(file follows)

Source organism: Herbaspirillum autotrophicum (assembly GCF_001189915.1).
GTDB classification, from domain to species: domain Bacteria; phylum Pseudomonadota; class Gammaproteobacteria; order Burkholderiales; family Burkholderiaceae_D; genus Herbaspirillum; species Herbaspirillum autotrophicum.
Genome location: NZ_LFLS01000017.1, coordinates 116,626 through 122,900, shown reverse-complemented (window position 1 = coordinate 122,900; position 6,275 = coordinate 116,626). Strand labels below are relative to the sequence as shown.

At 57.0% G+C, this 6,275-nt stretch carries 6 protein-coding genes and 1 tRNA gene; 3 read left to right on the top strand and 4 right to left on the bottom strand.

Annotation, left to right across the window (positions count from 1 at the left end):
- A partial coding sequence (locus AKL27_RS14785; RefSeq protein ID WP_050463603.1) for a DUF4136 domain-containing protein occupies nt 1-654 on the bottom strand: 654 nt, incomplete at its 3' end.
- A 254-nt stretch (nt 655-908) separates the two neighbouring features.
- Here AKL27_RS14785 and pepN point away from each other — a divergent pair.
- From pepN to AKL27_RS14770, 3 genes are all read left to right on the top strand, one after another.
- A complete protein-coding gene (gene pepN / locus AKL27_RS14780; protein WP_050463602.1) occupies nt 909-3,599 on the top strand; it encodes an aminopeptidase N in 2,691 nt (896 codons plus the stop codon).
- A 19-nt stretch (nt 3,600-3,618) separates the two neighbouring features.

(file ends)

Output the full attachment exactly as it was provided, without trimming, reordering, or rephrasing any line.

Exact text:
Source organism: Herbaspirillum autotrophicum (assembly GCF_001189915.1).
GTDB classification, from domain to species: domain Bacteria; phylum Pseudomonadota; class Gammaproteobacteria; order Burkholderiales; family Burkholderiaceae_D; genus Herbaspirillum; species Herbaspirillum autotrophicum.
Genome location: NZ_LFLS01000017.1, coordinates 116,626 through 122,900, shown reverse-complemented (window position 1 = coordinate 122,900; position 6,275 = coordinate 116,626). Strand labels below are relative to the sequence as shown.

At 57.0% G+C, this 6,275-nt stretch carries 6 protein-coding genes and 1 tRNA gene; 3 read left to right on the top strand and 4 right to left on the bottom strand.

Annotation, left to right across the window (positions count from 1 at the left end):
- A partial coding sequence (locus AKL27_RS14785; RefSeq protein ID WP_050463603.1) for a DUF4136 domain-containing protein occupies nt 1-654 on the bottom strand: 654 nt, incomplete at its 3' end.
- A 254-nt stretch (nt 655-908) separates the two neighbouring features.
- Here AKL27_RS14785 and pepN point away from each other — a divergent pair.
- From pepN to AKL27_RS14770, 3 genes are all read left to right on the top strand, one after another.
- A complete protein-coding gene (gene pepN / locus AKL27_RS14780; protein WP_050463602.1) occupies nt 909-3,599 on the top strand; it encodes an aminopeptidase N in 2,691 nt (896 codons plus the stop codon).
- A 19-nt stretch (nt 3,600-3,618) separates the two neighbouring features.